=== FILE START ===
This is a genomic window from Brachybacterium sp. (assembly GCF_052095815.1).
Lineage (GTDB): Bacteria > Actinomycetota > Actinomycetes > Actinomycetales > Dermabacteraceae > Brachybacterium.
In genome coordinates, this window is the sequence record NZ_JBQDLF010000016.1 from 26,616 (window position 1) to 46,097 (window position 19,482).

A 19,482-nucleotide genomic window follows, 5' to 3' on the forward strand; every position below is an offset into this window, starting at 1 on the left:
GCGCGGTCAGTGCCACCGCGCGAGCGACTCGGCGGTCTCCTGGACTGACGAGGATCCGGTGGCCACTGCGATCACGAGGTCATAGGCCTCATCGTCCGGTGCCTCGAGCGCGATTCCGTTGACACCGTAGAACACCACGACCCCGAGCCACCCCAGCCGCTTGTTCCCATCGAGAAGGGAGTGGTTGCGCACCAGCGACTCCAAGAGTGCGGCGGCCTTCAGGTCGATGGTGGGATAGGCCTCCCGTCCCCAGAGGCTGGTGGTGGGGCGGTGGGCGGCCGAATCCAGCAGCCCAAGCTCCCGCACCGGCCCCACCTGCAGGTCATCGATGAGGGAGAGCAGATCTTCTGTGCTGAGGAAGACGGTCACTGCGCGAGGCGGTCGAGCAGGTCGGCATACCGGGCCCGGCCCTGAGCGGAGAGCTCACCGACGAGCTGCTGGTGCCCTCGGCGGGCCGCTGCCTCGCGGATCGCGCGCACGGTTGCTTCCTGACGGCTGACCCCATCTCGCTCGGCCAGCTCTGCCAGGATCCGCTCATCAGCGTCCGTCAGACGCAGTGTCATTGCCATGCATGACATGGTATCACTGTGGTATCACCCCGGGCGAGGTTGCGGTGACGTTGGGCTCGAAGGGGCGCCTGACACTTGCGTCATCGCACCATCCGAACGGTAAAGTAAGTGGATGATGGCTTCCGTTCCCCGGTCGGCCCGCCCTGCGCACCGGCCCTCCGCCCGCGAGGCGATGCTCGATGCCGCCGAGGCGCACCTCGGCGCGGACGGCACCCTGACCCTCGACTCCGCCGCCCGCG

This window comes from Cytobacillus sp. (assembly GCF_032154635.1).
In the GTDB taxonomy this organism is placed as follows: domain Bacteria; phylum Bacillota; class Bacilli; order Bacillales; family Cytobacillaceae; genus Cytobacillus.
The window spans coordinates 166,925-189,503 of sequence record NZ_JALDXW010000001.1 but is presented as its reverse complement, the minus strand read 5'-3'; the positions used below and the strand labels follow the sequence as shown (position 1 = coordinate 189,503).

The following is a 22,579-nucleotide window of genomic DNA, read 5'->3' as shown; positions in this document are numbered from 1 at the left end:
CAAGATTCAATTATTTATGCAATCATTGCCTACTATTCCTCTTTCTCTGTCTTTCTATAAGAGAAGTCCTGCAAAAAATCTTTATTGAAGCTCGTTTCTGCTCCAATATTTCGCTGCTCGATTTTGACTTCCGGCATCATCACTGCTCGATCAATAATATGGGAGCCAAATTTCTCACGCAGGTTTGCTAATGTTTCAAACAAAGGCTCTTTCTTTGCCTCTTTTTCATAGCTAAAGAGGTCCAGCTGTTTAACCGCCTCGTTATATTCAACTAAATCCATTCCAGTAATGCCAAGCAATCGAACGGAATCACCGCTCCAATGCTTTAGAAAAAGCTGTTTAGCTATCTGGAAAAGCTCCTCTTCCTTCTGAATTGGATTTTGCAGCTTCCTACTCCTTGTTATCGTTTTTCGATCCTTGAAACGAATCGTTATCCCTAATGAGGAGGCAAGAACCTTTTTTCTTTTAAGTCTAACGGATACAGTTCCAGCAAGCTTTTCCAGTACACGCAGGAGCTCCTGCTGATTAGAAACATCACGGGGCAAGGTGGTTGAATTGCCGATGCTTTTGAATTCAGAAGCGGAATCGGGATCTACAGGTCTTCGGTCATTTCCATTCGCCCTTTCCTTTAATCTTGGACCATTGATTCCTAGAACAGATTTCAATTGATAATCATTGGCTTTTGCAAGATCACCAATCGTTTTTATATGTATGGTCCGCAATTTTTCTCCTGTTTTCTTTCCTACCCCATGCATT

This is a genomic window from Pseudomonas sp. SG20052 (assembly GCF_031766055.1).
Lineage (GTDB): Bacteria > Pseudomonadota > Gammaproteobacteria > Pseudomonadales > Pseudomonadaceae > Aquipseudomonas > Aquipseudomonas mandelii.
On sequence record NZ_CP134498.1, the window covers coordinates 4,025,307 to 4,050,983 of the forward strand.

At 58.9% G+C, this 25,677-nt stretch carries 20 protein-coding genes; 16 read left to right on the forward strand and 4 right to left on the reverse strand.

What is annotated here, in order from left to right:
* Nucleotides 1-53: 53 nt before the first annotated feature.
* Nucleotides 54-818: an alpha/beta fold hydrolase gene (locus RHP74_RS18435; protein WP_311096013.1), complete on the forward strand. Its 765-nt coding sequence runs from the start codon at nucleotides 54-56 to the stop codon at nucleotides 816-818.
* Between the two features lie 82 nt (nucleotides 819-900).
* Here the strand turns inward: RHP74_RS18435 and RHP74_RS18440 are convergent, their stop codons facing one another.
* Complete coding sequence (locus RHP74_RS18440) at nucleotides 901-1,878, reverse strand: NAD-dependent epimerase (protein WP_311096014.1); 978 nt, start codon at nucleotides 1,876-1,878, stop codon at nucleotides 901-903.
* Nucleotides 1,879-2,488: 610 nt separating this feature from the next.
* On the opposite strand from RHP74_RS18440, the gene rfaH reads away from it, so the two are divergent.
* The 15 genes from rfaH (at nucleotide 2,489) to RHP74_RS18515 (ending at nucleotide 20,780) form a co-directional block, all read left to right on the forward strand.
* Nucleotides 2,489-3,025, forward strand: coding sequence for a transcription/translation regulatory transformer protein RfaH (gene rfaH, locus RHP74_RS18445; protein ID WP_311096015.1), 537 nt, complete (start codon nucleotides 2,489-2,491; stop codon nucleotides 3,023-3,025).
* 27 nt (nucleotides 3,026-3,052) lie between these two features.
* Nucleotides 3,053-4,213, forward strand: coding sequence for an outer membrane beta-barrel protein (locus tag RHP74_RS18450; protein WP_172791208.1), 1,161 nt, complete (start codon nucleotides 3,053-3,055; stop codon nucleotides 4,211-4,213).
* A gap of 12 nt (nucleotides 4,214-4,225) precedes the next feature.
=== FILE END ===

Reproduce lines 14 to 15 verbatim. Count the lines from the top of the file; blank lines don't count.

At 58.9% G+C, this 25,677-nt stretch carries 20 protein-coding genes; 16 read left to right on the forward strand and 4 right to left on the reverse strand.

What is annotated here, in order from left to right: